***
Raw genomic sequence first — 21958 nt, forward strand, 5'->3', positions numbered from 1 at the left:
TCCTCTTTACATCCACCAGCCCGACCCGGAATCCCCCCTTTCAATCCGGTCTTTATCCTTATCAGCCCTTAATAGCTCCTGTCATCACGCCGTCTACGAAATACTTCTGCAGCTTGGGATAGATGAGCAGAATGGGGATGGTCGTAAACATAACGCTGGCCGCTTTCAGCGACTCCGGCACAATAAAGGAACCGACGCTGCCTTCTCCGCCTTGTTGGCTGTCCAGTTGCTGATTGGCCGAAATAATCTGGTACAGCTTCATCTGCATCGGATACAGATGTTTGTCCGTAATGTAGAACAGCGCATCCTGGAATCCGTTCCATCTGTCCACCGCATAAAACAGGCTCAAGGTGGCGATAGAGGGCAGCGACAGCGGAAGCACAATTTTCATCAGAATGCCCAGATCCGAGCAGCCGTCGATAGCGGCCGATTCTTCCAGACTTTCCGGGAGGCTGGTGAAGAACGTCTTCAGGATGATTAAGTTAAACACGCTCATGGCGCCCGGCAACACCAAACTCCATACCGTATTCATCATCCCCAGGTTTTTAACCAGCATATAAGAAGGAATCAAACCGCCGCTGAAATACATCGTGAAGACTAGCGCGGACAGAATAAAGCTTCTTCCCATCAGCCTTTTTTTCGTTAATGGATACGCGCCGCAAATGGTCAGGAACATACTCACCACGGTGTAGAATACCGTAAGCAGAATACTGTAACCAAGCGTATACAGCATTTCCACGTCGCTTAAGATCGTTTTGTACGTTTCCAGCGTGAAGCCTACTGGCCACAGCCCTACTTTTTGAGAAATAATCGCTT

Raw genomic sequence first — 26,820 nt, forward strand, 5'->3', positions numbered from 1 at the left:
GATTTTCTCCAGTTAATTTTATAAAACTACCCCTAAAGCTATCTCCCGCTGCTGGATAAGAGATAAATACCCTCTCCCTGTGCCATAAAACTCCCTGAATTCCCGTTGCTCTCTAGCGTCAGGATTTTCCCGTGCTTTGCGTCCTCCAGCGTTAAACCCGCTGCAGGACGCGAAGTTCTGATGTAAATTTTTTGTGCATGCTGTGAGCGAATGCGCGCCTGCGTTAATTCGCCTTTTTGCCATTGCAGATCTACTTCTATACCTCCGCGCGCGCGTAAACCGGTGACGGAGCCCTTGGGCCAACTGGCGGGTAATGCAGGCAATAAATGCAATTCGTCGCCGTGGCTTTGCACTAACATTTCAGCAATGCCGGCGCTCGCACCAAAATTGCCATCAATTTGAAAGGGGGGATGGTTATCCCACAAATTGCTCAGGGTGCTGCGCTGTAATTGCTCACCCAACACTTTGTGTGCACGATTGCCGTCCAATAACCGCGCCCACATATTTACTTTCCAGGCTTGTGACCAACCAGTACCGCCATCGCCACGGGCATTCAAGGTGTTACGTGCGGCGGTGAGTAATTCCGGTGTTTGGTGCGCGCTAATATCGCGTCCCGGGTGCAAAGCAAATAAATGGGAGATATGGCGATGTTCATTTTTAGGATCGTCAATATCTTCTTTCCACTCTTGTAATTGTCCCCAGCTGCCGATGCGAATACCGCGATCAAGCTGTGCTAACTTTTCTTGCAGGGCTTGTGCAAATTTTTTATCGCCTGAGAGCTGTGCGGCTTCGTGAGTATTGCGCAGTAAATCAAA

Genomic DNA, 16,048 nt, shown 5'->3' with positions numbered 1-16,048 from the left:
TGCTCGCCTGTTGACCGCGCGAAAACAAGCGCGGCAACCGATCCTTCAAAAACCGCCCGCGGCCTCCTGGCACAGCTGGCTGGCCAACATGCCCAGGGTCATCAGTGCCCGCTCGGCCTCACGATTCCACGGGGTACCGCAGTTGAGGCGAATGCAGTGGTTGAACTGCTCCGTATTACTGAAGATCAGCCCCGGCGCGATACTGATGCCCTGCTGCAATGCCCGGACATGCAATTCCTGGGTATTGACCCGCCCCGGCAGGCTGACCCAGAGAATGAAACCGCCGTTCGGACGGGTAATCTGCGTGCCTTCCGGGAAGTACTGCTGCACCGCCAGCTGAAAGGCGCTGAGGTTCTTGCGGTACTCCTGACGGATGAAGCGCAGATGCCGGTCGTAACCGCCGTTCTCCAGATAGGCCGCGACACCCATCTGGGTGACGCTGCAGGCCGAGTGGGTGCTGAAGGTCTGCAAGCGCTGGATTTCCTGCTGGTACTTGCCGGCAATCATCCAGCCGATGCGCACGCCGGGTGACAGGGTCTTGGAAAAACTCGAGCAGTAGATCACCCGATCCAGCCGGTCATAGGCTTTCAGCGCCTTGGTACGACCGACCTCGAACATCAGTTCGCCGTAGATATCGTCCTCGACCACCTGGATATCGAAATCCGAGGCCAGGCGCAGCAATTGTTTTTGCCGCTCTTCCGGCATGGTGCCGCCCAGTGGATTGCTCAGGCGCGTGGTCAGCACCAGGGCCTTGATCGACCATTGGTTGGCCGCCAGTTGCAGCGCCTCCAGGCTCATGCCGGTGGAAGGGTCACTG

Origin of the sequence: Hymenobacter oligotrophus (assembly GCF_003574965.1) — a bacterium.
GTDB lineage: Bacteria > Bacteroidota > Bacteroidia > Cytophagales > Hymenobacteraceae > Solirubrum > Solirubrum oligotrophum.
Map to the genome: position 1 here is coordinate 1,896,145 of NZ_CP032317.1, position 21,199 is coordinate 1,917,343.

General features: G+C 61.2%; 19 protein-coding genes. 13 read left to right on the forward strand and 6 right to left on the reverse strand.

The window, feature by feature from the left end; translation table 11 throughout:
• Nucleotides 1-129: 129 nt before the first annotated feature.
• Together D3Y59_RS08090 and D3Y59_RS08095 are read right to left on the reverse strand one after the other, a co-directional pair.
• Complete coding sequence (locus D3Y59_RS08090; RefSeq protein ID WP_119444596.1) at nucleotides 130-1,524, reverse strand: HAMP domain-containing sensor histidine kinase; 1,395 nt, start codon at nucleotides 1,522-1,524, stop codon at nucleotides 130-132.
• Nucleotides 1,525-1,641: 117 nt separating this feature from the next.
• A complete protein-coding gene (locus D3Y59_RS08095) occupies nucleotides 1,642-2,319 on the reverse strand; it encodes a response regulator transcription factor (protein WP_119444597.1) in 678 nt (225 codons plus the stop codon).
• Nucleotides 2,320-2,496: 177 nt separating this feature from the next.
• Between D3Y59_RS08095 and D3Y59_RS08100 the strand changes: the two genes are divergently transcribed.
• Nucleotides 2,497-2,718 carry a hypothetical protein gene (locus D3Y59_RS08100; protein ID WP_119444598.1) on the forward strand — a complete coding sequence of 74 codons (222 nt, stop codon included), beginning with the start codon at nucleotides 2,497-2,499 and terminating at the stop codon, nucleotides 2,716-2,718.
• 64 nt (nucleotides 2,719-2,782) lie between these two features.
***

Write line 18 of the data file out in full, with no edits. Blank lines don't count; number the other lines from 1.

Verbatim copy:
• Between D3Y59_RS08095 and D3Y59_RS08100 the strand changes: the two genes are divergently transcribed.